Codio projects are mounted to software configuration templates, known as Codio stacks.
You can use our pre-configured stacks or create your own. This template approach makes Codio easy to use, configure and adapt.
Codio’s templates deliver fully preconfigured servers in less than 5 seconds, no matter how complex the configuration.
What is a stack?
It is very important to understand how Stacks work in Codio, especially when working with courses. Incorrect usage can result in a project working when being edited but failing when run by students.
A stack refers to the software configuration of a project server (Box). This incorporates everything on the server outside the code workspace (
/home/codio/workspace) that you see in the IDE's file tree.
You can snapshot a box's stack at any point and add it to the Stacks template library as we explain later.
How a Codio project works.
When you create a new Codio project, course assignment or book, you always specify a stack. The specified stack will contain the operating system (always) and other components such as languages, databases and tools.
You will often want to make changes to the software on your server. Any such changes you, or an application, makes outside the workspace folder represents a stack change. Whether such changes are made using
sudo apt-get install, manually editing a config file, changes to a database due to application usage etc., these changes all represent stack modifications.
Any modifications you make will work fine on the project you are working on as the owner, but as soon as run by students, the modifications will not be transferred.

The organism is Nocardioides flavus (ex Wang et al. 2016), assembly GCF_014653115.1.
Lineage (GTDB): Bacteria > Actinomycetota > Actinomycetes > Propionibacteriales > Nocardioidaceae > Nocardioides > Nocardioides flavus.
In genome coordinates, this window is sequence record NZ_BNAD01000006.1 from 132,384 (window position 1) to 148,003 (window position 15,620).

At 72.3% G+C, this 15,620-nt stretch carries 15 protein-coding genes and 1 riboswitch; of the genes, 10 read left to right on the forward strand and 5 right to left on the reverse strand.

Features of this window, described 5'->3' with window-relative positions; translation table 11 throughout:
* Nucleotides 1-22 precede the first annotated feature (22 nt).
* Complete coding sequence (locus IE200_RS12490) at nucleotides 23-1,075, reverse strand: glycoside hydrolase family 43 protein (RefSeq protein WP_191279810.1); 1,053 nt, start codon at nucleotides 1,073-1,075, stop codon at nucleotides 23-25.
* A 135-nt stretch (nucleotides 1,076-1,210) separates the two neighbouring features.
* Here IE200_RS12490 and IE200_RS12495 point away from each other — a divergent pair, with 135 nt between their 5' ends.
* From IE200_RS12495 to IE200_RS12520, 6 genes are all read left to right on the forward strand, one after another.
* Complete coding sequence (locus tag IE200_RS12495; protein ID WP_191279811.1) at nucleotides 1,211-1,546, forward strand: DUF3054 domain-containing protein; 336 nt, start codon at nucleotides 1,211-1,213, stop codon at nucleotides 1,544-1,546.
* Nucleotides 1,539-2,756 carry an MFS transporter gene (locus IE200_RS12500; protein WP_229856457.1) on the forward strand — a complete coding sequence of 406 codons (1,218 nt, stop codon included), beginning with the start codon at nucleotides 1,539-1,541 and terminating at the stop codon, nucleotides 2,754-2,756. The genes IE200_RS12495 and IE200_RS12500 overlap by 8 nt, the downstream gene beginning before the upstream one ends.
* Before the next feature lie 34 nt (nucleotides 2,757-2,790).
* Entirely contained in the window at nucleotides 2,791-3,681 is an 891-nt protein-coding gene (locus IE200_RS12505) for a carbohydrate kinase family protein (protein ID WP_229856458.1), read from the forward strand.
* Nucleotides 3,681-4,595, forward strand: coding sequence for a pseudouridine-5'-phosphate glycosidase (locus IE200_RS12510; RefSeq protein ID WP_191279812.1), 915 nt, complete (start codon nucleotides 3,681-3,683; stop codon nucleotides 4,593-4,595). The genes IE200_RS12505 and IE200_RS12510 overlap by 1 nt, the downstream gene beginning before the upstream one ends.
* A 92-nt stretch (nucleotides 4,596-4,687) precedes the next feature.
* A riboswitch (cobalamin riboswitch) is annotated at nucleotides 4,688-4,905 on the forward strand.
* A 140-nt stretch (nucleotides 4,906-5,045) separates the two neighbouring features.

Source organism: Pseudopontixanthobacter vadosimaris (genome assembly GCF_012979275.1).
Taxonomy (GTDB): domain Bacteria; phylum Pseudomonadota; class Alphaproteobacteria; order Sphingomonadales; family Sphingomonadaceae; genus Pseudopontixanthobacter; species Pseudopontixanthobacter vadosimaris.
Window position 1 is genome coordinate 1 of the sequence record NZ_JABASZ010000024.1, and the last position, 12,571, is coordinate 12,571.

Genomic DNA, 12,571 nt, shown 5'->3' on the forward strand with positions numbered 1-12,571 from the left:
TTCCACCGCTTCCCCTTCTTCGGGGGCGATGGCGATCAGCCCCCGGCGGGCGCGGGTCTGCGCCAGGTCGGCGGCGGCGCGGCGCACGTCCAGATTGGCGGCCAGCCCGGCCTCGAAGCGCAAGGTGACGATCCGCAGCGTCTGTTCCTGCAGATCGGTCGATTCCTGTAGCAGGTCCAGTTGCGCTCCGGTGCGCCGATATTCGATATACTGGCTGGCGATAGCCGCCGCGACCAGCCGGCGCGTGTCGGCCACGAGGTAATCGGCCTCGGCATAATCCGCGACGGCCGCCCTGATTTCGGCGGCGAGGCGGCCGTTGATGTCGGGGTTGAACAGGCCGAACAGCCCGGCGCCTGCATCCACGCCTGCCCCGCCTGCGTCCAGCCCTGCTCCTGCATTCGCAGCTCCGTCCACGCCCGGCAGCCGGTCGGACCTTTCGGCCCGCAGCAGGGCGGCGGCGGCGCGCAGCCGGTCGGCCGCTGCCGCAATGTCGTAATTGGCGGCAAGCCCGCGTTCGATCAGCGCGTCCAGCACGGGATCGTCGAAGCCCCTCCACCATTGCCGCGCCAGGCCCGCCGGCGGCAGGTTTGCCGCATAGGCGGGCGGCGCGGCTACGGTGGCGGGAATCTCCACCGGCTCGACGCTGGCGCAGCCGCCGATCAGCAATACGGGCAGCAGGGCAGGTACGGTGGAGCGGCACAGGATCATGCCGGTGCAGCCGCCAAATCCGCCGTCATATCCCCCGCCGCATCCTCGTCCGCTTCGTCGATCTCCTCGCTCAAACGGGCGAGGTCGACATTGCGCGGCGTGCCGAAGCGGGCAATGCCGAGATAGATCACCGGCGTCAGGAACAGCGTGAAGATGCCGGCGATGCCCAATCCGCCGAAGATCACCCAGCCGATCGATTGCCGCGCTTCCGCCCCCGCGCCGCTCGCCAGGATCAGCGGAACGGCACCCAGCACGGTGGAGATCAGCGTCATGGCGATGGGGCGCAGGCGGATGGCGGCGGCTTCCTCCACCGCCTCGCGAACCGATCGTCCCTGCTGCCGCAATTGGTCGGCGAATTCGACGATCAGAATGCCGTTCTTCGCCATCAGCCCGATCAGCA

In order to address this, you need to ensure that any project with a modified stack first has a clean stack created that includes your modifications and that the project points to that clean stack.
Let’s consider a MySQL database use case. If the database data location is in the usual place within the stack (
/var/lib/mysql/) then when the project is assigned to the course, each student gets their own database, independent of others students, as you would expect.
However, if the stack is changed for any reason (you, as project owner, change the stack or stack version of stack for an already assigned assignment) then all database data would be reset to the state of the new stack as the database data folder is not a part of the workspace.
If you want to keep the database independent of the stack, then you would need to locate the database file in the workspace folder itself (by editing
/etc/mysql/mysql.conf.d/mysqld.cnf. This way, you could update the database software via a stack change but the database data remains intact when you switch stacks.
In summary, you should remember the following …
- Assignment = Selected Stack + Stack Changes + Workspace Folder
- When run by students in the course then at the point of the assignment: Assignment = Selected Stack + Workspace (no stack modifications)
- Stack modifications in the source project or assignment are not transferred when launched by students
Once the project or assignment is run by students, if they happen to make changes to their stacks, then each one is individually handled so there are no issues unless you or they select a new stack from Project->Stacks->Settings.